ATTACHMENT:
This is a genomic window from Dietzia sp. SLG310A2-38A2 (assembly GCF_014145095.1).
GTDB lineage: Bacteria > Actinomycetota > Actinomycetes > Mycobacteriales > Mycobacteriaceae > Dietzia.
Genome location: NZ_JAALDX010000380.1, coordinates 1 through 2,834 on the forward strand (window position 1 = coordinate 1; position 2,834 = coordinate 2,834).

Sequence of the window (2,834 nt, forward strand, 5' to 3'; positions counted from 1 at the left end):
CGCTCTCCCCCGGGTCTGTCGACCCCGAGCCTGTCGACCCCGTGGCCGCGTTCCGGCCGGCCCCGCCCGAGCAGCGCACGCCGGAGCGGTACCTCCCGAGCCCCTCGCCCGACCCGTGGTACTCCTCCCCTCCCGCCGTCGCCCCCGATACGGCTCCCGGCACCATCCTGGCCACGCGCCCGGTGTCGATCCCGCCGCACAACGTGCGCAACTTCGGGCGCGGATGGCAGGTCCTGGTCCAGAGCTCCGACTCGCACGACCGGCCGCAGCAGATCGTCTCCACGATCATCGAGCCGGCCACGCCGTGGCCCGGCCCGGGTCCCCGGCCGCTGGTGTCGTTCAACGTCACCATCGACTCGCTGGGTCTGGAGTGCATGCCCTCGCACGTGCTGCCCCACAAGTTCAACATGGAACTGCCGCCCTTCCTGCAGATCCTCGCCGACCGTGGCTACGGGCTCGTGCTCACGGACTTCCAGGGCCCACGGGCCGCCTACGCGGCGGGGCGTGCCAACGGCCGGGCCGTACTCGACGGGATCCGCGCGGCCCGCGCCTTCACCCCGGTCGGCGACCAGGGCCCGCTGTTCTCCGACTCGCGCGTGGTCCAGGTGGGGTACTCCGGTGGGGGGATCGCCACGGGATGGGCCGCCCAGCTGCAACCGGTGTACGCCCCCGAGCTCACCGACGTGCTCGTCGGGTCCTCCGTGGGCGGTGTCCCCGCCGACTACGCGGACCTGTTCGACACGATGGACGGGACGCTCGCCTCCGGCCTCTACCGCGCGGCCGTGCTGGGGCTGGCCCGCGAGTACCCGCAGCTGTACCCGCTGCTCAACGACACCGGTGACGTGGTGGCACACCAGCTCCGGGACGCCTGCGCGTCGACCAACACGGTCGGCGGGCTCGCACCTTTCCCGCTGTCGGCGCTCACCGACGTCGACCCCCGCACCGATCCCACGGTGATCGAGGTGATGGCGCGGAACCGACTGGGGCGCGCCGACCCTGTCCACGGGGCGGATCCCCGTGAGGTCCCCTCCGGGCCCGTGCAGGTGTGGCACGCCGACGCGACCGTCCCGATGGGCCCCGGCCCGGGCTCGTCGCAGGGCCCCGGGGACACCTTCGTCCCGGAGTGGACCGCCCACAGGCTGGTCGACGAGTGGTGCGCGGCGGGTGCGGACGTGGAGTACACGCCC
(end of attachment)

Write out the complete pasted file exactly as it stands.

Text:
This is a genomic window from Dietzia sp. SLG310A2-38A2 (assembly GCF_014145095.1).
GTDB lineage: Bacteria > Actinomycetota > Actinomycetes > Mycobacteriales > Mycobacteriaceae > Dietzia.
Genome location: NZ_JAALDX010000380.1, coordinates 1 through 2,834 on the forward strand (window position 1 = coordinate 1; position 2,834 = coordinate 2,834).

Sequence of the window (2,834 nt, forward strand, 5' to 3'; positions counted from 1 at the left end):
CGCTCTCCCCCGGGTCTGTCGACCCCGAGCCTGTCGACCCCGTGGCCGCGTTCCGGCCGGCCCCGCCCGAGCAGCGCACGCCGGAGCGGTACCTCCCGAGCCCCTCGCCCGACCCGTGGTACTCCTCCCCTCCCGCCGTCGCCCCCGATACGGCTCCCGGCACCATCCTGGCCACGCGCCCGGTGTCGATCCCGCCGCACAACGTGCGCAACTTCGGGCGCGGATGGCAGGTCCTGGTCCAGAGCTCCGACTCGCACGACCGGCCGCAGCAGATCGTCTCCACGATCATCGAGCCGGCCACGCCGTGGCCCGGCCCGGGTCCCCGGCCGCTGGTGTCGTTCAACGTCACCATCGACTCGCTGGGTCTGGAGTGCATGCCCTCGCACGTGCTGCCCCACAAGTTCAACATGGAACTGCCGCCCTTCCTGCAGATCCTCGCCGACCGTGGCTACGGGCTCGTGCTCACGGACTTCCAGGGCCCACGGGCCGCCTACGCGGCGGGGCGTGCCAACGGCCGGGCCGTACTCGACGGGATCCGCGCGGCCCGCGCCTTCACCCCGGTCGGCGACCAGGGCCCGCTGTTCTCCGACTCGCGCGTGGTCCAGGTGGGGTACTCCGGTGGGGGGATCGCCACGGGATGGGCCGCCCAGCTGCAACCGGTGTACGCCCCCGAGCTCACCGACGTGCTCGTCGGGTCCTCCGTGGGCGGTGTCCCCGCCGACTACGCGGACCTGTTCGACACGATGGACGGGACGCTCGCCTCCGGCCTCTACCGCGCGGCCGTGCTGGGGCTGGCCCGCGAGTACCCGCAGCTGTACCCGCTGCTCAACGACACCGGTGACGTGGTGGCACACCAGCTCCGGGACGCCTGCGCGTCGACCAACACGGTCGGCGGGCTCGCACCTTTCCCGCTGTCGGCGCTCACCGACGTCGACCCCCGCACCGATCCCACGGTGATCGAGGTGATGGCGCGGAACCGACTGGGGCGCGCCGACCCTGTCCACGGGGCGGATCCCCGTGAGGTCCCCTCCGGGCCCGTGCAGGTGTGGCACGCCGACGCGACCGTCCCGATGGGCCCCGGCCCGGGCTCGTCGCAGGGCCCCGGGGACACCTTCGTCCCGGAGTGGACCGCCCACAGGCTGGTCGACGAGTGGTGCGCGGCGGGTGCGGACGTGGAGTACACGCCC